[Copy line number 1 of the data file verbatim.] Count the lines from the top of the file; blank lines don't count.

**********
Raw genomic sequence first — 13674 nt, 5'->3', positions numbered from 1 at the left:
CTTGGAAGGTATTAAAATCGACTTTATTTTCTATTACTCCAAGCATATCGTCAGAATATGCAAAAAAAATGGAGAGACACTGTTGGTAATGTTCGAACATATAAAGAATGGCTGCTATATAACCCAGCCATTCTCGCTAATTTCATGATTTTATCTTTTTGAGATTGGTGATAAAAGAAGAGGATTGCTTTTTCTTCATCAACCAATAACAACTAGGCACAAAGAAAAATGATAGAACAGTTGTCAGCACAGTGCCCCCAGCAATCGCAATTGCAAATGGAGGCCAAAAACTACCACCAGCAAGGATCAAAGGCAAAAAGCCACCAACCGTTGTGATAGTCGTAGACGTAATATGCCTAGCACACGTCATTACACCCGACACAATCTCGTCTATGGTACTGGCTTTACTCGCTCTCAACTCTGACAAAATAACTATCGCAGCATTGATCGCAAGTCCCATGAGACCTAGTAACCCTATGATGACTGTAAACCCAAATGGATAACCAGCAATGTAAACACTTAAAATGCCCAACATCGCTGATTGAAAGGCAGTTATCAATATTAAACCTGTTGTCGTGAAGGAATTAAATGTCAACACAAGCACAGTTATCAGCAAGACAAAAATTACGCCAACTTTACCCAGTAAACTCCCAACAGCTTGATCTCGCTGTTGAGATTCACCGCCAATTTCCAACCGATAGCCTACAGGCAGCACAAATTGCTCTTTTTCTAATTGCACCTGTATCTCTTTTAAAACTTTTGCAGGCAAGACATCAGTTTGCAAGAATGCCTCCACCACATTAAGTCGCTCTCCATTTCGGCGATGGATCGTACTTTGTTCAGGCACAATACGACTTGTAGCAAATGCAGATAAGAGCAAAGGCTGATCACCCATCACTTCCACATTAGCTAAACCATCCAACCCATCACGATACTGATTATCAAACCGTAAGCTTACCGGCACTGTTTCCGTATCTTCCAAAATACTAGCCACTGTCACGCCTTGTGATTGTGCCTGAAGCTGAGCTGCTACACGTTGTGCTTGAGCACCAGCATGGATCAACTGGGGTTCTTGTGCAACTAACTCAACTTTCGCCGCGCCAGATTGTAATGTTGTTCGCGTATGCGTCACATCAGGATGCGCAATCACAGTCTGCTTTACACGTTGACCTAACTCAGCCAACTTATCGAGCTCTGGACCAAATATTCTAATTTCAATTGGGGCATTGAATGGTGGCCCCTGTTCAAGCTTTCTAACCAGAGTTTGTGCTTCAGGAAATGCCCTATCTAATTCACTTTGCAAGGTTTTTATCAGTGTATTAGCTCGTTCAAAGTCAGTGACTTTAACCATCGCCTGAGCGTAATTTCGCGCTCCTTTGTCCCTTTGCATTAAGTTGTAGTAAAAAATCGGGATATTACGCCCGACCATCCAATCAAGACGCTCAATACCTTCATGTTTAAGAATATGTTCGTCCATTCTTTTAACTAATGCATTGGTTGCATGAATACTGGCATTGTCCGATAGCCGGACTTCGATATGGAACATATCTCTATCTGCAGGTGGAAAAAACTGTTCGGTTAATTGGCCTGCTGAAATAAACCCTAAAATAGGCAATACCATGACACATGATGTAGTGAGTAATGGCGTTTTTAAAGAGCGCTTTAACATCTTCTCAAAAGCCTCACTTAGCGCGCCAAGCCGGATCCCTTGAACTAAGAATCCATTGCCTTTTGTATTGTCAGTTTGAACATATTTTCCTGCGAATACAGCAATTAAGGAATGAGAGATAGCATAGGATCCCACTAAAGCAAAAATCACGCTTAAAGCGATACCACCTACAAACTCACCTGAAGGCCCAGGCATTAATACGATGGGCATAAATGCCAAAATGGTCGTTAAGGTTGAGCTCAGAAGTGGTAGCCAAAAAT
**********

Raw genomic sequence first — 13674 nt, 5'->3', positions numbered from 1 at the left: